Savile Row Tailors Are Now Making Medical Scrubs in the Fight Against COVID-19
London's finest tailors are partnering with the NHS to outfit emergency medical personnel
With the coronavirus crisis entering what feels like its 5,340th week and healthcare personnel stretched to the breaking point in many parts of the world, help has started to come from some delightfully unexpected places. Distilleries have started making hand sanitizer. Clothing brands are churning out masks. Car companies are building ventilators.
Add to that list the storied tailoring mecca that is London’s Savile Row, where some of the world’s most talented clothiers have turned their shears and needles from bespoke suiting to medical scrubs in the fight against COVID-19.
We chatted with Taj Phull, Brand Development Manager of Huntsman and James Sleater, Director at Cad & The Dandy, about how their partnership with Britain’s National Health Service came about, how classic tailoring translates to medical garments, and their thoughts on dressing during quarantine.
InsideHook: What was the genesis of this project?
Taj Phull: Following conversations with James, it was clear that skilled tailors were needed for the global shortage of scrubs.
James Sleater: I had heard of some struggles with obtaining PPE at the beginning of the crisis from several nurses who live on my street, and thought it crazy not to offer to help. And by working with other tailors, we would be able to make more garments and help more people directly.
How have traditional tailoring techniques translated to making scrubs? Are there bits of expertise that have served to help improve the product in any way?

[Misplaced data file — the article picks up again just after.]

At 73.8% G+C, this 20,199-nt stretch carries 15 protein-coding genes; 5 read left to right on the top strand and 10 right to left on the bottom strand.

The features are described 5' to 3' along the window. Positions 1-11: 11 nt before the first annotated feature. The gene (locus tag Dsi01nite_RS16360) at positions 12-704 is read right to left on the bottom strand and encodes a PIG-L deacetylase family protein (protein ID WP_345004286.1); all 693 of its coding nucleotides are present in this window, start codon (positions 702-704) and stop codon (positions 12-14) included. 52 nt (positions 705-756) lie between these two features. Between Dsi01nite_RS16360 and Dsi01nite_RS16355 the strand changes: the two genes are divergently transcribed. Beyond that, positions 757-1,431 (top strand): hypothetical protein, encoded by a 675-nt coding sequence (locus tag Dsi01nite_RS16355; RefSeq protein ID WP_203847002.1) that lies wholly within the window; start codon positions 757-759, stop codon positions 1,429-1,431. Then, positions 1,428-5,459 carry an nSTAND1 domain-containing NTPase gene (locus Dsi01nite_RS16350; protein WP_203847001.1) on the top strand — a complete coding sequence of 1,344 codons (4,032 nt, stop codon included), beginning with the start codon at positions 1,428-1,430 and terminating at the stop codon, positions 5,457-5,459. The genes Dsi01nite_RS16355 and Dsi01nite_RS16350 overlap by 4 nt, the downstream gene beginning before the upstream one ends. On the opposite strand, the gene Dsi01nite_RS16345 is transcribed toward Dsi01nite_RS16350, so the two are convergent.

Phull: Garment longevity was a good transfer of skills from bespoke onto the scrubs — for example, we have double-stitched the seat and pocket openings to reinforce fragile points on a garment. By doing this, our hope is these scrubs serve their purpose and help well beyond the current national shortage.
Sleater: We have tried to give the garments two things: more shape and as much longevity as possible. I love the idea of these scrubs still turning up in the years to come.
Having spent so much time with a laser focus on detail, are the tailors finding it hard to dial down the perfectionism and shoot for volume?
Sleater: I think we have had to remember the importance of speed and volume, but none of us would ever put our label into something that wasn’t to our standard. I guess there is a chance they might be overworked in skill, but hopefully that just increases their life.
Any unexpected challenges in the process?
Phull: The sheer volume of requests that came through once word got ‘round about the project was staggering and showed just how prevalent the need for these scrubs was. Requests were coming in fast, and not just from the UK — Germany and Switzerland were in touch, to name a few. The work these professionals do is unbelievable, and their messages of gratitude push us harder to fulfill the requests.
Sleater: The volume of enquiries has, in all honesty, been totally overwhelming. But we have upped our production, ordered more cloth, raised more money and are making more garments now than I thought possible at the beginning.